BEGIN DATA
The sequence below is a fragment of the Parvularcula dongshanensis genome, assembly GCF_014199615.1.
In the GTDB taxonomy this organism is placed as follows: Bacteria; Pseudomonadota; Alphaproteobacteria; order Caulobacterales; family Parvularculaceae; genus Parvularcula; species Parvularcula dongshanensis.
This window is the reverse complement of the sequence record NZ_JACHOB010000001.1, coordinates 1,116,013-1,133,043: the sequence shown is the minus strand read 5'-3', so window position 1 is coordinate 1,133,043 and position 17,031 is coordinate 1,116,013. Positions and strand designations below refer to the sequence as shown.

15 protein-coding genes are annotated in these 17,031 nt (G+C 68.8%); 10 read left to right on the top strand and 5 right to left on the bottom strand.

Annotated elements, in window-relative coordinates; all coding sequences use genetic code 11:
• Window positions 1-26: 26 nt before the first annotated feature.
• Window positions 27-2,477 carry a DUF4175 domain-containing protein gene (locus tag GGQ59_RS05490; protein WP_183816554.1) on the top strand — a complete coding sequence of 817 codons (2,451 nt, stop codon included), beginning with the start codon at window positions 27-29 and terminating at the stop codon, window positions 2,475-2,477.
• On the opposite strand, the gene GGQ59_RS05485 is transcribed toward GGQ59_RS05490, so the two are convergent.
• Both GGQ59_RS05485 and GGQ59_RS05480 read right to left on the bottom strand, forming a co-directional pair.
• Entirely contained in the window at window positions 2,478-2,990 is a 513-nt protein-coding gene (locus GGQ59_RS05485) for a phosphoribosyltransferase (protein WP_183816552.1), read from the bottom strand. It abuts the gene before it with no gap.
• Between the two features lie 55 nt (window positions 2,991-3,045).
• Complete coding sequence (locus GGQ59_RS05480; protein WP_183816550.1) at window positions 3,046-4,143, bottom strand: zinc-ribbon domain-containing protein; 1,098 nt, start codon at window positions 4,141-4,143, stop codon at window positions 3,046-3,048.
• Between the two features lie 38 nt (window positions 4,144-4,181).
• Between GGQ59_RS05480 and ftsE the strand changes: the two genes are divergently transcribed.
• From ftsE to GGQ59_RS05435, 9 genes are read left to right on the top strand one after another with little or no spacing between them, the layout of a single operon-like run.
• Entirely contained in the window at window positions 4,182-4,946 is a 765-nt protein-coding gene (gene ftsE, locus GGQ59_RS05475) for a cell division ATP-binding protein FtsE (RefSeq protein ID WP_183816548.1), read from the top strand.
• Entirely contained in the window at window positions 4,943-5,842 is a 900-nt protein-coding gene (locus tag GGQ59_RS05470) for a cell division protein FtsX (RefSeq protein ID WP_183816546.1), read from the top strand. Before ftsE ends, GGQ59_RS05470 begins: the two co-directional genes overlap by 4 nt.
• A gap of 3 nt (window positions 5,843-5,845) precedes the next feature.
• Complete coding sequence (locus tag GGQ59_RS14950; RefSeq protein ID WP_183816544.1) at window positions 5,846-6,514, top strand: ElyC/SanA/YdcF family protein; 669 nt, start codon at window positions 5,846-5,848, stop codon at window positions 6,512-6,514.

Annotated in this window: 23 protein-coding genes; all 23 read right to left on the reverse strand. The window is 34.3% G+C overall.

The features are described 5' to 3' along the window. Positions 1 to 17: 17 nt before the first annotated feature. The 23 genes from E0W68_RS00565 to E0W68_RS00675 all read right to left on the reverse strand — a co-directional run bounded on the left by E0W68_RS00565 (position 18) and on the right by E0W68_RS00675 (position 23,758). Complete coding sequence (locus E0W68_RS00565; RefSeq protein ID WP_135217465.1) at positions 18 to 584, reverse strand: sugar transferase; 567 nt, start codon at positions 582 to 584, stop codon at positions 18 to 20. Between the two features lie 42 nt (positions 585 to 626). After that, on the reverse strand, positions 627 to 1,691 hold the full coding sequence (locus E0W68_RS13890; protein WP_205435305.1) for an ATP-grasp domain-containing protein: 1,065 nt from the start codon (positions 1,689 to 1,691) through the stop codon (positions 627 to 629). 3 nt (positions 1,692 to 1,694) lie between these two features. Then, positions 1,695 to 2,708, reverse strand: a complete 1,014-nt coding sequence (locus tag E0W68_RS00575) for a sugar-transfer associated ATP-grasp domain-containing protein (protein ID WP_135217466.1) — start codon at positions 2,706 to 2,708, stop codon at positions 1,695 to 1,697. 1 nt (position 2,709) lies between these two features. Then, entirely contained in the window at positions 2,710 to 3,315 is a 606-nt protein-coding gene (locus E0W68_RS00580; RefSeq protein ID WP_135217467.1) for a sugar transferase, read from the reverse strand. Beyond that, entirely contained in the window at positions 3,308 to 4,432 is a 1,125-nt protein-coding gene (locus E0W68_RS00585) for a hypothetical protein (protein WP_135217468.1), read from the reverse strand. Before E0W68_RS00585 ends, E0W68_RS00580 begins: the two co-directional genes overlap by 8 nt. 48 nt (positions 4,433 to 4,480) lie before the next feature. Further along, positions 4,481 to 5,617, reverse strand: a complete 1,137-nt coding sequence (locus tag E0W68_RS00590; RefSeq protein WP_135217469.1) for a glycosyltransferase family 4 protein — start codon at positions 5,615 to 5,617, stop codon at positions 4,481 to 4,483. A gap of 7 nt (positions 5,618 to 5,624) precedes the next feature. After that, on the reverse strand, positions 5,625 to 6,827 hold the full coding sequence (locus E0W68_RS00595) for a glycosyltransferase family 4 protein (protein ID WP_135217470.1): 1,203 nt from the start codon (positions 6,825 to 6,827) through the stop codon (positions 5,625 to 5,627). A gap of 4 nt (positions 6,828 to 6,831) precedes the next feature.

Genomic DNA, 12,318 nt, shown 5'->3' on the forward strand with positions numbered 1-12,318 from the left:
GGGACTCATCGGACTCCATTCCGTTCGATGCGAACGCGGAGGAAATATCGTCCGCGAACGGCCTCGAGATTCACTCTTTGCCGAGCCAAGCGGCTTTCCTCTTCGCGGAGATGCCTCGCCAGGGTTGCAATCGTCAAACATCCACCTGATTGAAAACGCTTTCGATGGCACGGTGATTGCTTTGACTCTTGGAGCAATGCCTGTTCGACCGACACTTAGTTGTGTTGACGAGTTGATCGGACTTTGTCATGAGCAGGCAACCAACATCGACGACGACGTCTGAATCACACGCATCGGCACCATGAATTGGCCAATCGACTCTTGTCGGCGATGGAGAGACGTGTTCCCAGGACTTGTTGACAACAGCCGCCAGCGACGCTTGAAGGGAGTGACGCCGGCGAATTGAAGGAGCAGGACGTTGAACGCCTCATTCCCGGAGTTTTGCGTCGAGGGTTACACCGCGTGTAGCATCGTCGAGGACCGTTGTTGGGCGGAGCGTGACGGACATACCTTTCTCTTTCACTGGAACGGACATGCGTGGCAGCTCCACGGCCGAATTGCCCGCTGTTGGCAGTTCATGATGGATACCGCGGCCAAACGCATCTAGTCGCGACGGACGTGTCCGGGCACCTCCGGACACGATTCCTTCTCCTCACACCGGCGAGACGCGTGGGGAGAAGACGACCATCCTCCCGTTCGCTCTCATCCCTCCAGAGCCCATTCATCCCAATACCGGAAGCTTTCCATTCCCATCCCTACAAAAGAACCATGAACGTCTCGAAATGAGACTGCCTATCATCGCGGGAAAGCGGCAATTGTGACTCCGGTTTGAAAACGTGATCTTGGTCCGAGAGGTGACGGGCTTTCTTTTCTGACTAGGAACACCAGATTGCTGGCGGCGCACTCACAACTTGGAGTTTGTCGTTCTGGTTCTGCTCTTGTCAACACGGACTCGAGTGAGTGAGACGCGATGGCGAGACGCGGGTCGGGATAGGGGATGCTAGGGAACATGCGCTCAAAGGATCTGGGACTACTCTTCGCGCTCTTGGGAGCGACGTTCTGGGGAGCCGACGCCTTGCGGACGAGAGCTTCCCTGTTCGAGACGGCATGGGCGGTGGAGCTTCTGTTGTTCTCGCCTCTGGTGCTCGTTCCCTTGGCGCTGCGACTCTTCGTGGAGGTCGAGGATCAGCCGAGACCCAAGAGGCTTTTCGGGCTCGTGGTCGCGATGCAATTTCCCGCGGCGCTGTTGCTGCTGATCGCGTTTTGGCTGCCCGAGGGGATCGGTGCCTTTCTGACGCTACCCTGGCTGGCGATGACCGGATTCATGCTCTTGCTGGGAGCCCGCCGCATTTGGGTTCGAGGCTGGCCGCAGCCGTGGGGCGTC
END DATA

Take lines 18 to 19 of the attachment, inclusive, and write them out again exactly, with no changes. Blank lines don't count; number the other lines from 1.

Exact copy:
• A gap of 3 nt (window positions 5,843-5,845) precedes the next feature.
• Complete coding sequence (locus tag GGQ59_RS14950; RefSeq protein ID WP_183816544.1) at window positions 5,846-6,514, top strand: ElyC/SanA/YdcF family protein; 669 nt, start codon at window positions 5,846-5,848, stop codon at window positions 6,512-6,514.